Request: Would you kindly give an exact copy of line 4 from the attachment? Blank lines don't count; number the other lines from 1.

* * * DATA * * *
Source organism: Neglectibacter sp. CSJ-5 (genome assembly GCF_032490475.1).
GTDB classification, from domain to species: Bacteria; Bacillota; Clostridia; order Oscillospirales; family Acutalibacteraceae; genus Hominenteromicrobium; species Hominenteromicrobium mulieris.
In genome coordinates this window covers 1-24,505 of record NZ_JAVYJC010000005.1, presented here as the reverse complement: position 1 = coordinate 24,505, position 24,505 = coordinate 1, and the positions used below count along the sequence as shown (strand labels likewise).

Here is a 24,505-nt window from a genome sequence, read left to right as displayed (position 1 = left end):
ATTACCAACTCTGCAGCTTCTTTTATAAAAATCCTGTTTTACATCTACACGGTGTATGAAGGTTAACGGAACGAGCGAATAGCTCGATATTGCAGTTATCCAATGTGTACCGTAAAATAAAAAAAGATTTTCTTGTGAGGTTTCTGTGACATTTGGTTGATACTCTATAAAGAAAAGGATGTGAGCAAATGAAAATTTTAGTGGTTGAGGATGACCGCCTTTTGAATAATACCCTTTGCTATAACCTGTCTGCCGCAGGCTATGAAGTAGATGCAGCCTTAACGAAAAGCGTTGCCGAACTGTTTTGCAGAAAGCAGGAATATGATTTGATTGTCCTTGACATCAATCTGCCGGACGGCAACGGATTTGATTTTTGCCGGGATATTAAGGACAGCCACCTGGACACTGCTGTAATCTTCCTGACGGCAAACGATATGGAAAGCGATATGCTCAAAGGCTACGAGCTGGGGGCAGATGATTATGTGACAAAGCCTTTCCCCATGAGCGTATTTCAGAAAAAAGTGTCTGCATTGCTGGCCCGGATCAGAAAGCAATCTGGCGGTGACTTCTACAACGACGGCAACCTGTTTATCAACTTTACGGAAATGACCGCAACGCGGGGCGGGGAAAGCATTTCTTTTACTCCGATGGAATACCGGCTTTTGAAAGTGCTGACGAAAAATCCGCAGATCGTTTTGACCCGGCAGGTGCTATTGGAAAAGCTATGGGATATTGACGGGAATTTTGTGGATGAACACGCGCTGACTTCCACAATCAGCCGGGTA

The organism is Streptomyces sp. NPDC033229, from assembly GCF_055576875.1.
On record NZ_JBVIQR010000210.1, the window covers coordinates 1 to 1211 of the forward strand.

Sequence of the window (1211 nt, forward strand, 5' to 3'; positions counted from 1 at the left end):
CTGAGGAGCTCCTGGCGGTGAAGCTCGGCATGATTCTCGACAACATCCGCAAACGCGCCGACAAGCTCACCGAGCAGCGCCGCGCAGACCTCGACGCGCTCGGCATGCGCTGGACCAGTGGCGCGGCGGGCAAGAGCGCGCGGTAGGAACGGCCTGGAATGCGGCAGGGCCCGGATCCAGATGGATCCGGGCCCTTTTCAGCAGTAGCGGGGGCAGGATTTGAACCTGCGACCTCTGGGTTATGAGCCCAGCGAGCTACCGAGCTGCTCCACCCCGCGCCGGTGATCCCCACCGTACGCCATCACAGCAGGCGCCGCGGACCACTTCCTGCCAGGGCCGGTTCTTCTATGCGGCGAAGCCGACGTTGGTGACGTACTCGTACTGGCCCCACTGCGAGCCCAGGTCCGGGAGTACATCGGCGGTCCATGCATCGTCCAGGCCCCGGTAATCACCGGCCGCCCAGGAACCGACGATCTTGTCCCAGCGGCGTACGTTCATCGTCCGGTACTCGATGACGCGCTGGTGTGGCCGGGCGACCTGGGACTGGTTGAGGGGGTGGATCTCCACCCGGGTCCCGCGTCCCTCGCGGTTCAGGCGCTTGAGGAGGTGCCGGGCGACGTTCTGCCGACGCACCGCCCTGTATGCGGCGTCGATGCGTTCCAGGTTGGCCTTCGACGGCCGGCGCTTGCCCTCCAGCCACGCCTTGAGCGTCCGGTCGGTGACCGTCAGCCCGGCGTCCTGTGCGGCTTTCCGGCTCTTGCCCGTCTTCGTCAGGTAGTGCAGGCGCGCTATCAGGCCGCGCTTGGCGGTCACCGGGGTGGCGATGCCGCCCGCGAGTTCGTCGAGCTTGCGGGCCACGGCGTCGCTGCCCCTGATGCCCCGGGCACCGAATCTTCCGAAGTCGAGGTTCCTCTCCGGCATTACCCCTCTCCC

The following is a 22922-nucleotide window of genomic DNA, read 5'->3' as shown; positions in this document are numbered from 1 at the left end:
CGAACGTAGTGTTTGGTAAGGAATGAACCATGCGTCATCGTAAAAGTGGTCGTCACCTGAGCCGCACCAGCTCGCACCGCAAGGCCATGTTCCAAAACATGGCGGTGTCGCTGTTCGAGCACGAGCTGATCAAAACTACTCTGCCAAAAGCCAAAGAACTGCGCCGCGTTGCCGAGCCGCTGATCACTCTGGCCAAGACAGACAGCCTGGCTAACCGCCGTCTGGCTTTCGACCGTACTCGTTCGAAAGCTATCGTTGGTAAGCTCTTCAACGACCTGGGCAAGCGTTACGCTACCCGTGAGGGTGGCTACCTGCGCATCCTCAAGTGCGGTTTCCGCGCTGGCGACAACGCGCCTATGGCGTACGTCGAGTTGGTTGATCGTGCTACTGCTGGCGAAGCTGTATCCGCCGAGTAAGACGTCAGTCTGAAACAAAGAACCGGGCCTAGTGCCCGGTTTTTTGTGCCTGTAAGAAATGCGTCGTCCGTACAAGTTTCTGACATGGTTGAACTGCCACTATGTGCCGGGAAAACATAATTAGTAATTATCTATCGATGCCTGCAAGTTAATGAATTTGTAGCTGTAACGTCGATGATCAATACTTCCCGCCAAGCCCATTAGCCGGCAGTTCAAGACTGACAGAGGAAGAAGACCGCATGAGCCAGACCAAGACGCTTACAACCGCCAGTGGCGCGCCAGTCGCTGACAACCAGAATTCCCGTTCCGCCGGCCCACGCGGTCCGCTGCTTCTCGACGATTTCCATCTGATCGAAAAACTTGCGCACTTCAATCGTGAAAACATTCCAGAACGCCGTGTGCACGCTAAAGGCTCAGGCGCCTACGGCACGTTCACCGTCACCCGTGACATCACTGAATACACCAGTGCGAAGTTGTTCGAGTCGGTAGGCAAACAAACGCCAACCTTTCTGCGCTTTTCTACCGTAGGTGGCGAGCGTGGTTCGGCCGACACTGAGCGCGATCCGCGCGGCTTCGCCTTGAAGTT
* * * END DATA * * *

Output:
Here is a 24,505-nt window from a genome sequence, read left to right as displayed (position 1 = left end):